WPA Archaeology on the Georgia Coast

Submitted by Kevin Kiernan (kevin.kiernan@gmail.com)

Although his pioneering excavations in St. Simons Island, northern Glynn County, and especially Chatham County, are not widely known or well understood, Preston Holder was in fact the most productive archaeologist of the Georgia Coast during the WPA era. The Society for Georgia Archaeology, moreover, which was founded in 1933, played a key role in promoting his excavations and, along with the Brunswick Board of Trade and the Sea Island Company, even paid his salary before WPA funding began.

StSimons Visitor Center

Visitor’s Center, St. Simons Island Causeway

Holder’s extensive work was well known and regularly reported in the newspapers of the 1930’s, especially in Brunswick and Savannah. As he worked, Holder mounted displays of the choicest artifacts at the mission-style Visitor’s Center, designed by the noted architect, Francis Louis Abreu, which the Sea Island Company and the Board of Trade had built at the entrance to the St. Simons causeway. When he went to direct the Irene Mound excavations in Savannah, Holder brought with him thousands of additional classified ceramics for research and for training his assistants, who included Antonio J. Waring (then an undergraduate English major at Yale) and Joseph R. Caldwell, who eventually took over at Irene after Holder left to pursue his PhD at Columbia. The long-range plan was to house these artifacts under the jurisdiction of the Society for Georgia Archaeology when the museum at Ocmulgee was finished.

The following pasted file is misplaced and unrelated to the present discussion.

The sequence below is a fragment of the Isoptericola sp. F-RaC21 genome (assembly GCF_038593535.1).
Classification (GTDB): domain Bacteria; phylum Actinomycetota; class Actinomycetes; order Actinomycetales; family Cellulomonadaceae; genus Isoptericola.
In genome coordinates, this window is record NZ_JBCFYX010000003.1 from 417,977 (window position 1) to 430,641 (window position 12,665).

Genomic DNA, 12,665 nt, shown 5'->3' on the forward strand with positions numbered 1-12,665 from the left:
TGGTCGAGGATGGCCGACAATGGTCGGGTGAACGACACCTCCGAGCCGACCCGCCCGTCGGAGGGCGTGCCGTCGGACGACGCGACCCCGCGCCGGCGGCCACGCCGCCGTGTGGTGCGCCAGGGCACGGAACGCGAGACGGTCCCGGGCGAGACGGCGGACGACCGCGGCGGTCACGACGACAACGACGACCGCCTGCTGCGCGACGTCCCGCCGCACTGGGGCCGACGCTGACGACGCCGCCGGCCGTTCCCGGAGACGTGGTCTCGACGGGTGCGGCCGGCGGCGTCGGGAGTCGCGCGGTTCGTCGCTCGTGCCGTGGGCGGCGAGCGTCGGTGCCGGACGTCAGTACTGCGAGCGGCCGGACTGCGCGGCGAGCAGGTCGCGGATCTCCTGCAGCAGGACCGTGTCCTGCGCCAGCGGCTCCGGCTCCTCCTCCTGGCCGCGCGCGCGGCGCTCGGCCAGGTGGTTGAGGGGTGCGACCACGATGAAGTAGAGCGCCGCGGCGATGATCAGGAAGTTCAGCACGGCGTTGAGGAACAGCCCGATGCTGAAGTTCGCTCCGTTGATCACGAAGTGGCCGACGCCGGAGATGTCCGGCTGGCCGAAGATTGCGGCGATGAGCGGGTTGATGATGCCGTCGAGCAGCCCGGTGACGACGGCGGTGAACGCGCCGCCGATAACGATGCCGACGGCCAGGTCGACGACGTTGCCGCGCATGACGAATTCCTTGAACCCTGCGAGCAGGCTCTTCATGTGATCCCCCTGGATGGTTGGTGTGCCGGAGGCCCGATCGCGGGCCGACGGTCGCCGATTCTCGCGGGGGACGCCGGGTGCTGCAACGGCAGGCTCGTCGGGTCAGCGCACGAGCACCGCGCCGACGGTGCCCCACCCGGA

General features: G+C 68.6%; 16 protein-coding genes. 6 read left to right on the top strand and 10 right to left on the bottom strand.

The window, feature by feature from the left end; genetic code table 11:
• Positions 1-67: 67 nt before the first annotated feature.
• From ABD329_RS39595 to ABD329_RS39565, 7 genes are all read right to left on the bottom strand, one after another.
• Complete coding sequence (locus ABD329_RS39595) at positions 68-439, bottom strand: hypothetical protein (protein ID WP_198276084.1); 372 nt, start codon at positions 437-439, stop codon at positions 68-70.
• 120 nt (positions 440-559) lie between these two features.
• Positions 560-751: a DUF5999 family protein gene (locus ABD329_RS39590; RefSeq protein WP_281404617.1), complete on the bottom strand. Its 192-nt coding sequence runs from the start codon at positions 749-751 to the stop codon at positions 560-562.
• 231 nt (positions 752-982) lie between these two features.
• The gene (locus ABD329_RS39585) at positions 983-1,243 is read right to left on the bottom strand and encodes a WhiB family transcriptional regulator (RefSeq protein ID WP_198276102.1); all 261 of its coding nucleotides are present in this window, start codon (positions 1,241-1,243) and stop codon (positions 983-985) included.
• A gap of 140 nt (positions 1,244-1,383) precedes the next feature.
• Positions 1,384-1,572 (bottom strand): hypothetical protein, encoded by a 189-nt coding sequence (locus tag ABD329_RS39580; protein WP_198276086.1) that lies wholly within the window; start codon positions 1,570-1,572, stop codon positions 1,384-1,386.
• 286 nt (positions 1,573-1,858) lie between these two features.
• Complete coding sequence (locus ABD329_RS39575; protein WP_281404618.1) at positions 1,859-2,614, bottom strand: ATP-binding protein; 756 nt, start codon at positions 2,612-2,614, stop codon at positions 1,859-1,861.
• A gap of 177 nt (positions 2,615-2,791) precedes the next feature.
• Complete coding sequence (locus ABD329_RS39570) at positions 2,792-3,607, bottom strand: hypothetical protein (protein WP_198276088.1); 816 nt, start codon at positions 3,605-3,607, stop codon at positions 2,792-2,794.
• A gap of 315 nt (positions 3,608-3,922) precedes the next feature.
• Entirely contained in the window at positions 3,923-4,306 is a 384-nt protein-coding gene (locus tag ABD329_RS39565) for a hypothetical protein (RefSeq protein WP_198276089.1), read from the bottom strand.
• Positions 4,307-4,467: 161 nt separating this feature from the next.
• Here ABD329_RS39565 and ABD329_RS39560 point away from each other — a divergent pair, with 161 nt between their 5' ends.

WPA 2011 Visitor Center artifacts 01

Artifacts once displayed at Visitor’s Center, now in private collections

Holder always kept meticulous field records, wrote regular, detailed reports to Arthur Kelly, his titular supervisor at Ocmulgee, and to Frank Setzler at the Smithsonian, and amassed many thousands of carefully classified artifacts. However, for as yet mysterious reasons, his supervisors did not permit him to publish his voluminous results. Interested archaeologists and historians of Georgia archaeology may none the less study these rich resources in the widely dispersed depositories of the National Anthropological Archives in Suitland, Maryland; the Preston Holder Papers at the University of Nebraska at Lincoln; the Archaeology Laboratory at the University of Georgia in Athens, Georgia; the Georgia Historical Society in Savannah, Georgia; the Bryan-Lang Historical Library in Woodbine, Georgia; and the Coastal Georgia Historical Society on St. Simons Island, Georgia.

WPA 2011 Visitor Center artifacts 02

Artifacts once displayed at Visitor’s Center, now in private collections

Members of the Society for Georgia Archaeology may read about Holder’s seminal work in Georgia in “Preston Holder on the Georgia Coast, 1936-1938” in the latest issue of the Society for American Archaeology’s Archaeological Record (November 2011: 11.5, 30-3), which is available online in PDF or Online Digital Edition formats. A heavily documented chapter on “Preston Holder’s WPA Excavations in Glynn and Chatham Counties, Georgia, 1936–1938” is forthcoming this Fall in Shovel Ready: Archaeology and Roosevelt’s New Deal for America, edited by Bernard K. Means (The University of Alabama Press, Tuscaloosa: 2012).